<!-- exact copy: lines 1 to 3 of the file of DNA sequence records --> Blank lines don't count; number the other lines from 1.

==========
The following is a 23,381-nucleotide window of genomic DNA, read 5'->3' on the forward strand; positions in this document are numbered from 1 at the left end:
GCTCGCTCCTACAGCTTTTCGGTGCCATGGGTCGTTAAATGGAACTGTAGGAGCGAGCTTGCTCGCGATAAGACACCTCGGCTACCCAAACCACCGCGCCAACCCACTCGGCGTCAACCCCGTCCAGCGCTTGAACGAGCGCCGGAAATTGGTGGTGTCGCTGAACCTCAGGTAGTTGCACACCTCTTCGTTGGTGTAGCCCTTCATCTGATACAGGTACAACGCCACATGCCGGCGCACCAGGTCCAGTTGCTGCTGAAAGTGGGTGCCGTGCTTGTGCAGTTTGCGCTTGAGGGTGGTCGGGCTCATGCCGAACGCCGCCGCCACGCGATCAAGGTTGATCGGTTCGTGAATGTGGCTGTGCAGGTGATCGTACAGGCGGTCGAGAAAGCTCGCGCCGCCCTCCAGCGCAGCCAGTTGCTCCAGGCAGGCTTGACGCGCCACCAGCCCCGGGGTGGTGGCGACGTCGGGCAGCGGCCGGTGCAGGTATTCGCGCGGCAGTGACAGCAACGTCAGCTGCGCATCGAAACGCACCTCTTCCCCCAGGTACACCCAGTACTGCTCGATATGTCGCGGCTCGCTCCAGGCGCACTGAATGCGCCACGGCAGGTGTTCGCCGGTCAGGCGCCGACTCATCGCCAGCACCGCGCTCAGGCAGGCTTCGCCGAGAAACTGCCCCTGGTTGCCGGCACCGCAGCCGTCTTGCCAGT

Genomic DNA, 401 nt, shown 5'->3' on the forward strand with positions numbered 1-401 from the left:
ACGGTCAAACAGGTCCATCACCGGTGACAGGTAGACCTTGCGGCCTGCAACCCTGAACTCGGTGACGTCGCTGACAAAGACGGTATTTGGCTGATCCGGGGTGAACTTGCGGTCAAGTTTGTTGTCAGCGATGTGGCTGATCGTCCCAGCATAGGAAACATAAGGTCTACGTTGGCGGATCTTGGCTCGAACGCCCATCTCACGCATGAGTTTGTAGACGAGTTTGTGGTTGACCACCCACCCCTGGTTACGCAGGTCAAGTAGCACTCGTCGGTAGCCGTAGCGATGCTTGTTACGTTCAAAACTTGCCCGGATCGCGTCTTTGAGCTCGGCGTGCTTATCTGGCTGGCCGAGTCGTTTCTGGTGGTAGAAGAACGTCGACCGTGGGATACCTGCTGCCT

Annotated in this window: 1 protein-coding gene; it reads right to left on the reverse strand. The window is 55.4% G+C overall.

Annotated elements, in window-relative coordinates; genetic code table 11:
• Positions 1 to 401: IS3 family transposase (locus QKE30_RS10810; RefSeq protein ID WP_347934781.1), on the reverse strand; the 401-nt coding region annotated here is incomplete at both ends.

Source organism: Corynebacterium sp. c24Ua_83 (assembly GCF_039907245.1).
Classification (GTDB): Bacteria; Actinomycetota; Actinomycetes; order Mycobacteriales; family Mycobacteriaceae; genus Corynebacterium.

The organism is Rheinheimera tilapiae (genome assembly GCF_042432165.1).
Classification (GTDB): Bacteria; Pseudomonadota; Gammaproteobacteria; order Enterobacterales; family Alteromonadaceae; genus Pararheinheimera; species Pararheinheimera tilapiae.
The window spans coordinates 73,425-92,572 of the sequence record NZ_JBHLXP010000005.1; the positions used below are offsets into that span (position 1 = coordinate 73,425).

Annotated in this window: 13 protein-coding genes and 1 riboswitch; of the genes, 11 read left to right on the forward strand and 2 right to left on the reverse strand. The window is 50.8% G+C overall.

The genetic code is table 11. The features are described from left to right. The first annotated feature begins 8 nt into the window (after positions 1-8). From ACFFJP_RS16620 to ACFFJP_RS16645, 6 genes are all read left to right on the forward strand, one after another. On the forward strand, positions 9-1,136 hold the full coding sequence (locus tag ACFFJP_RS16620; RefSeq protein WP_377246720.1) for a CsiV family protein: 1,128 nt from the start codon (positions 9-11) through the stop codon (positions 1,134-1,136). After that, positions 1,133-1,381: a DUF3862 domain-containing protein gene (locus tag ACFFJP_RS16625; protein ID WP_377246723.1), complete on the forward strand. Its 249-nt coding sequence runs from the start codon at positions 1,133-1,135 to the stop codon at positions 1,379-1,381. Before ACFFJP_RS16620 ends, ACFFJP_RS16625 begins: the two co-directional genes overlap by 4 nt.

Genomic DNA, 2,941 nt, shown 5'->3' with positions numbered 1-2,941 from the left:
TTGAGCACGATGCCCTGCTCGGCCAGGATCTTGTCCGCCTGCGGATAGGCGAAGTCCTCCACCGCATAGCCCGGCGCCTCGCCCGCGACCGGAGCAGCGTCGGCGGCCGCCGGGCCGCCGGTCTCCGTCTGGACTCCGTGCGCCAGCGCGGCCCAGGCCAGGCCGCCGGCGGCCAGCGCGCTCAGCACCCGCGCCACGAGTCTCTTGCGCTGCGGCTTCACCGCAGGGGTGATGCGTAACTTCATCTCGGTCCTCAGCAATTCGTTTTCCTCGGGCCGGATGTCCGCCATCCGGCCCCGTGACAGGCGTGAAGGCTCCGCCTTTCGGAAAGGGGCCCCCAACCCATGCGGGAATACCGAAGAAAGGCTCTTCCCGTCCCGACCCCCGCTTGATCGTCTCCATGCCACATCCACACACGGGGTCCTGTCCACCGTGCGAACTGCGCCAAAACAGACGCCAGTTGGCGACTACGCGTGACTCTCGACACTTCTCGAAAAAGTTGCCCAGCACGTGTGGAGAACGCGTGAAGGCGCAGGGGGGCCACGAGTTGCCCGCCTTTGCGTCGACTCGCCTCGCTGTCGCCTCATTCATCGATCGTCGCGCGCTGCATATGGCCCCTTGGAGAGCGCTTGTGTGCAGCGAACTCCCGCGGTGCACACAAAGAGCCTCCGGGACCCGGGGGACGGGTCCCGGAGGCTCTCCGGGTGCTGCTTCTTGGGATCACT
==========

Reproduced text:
The following is a 23,381-nucleotide window of genomic DNA, read 5'->3' on the forward strand; positions in this document are numbered from 1 at the left end:
GCTCGCTCCTACAGCTTTTCGGTGCCATGGGTCGTTAAATGGAACTGTAGGAGCGAGCTTGCTCGCGATAAGACACCTCGGCTACCCAAACCACCGCGCCAACCCACTCGGCGTCAACCCCGTCCAGCGCTTGAACGAGCGCCGGAAATTGGTGGTGTCGCTGAACCTCAGGTAGTTGCACACCTCTTCGTTGGTGTAGCCCTTCATCTGATACAGGTACAACGCCACATGCCGGCGCACCAGGTCCAGTTGCTGCTGAAAGTGGGTGCCGTGCTTGTGCAGTTTGCGCTTGAGGGTGGTCGGGCTCATGCCGAACGCCGCCGCCACGCGATCAAGGTTGATCGGTTCGTGAATGTGGCTGTGCAGGTGATCGTACAGGCGGTCGAGAAAGCTCGCGCCGCCCTCCAGCGCAGCCAGTTGCTCCAGGCAGGCTTGACGCGCCACCAGCCCCGGGGTGGTGGCGACGTCGGGCAGCGGCCGGTGCAGGTATTCGCGCGGCAGTGACAGCAACGTCAGCTGCGCATCGAAACGCACCTCTTCCCCCAGGTACACCCAGTACTGCTCGATATGTCGCGGCTCGCTCCAGGCGCACTGAATGCGCCACGGCAGGTGTTCGCCGGTCAGGCGCCGACTCATCGCCAGCACCGCGCTCAGGCAGGCTTCGCCGAGAAACTGCCCCTGGTTGCCGGCACCGCAGCCGTCTTGCCAGT

Genomic DNA, 401 nt, shown 5'->3' on the forward strand with positions numbered 1-401 from the left: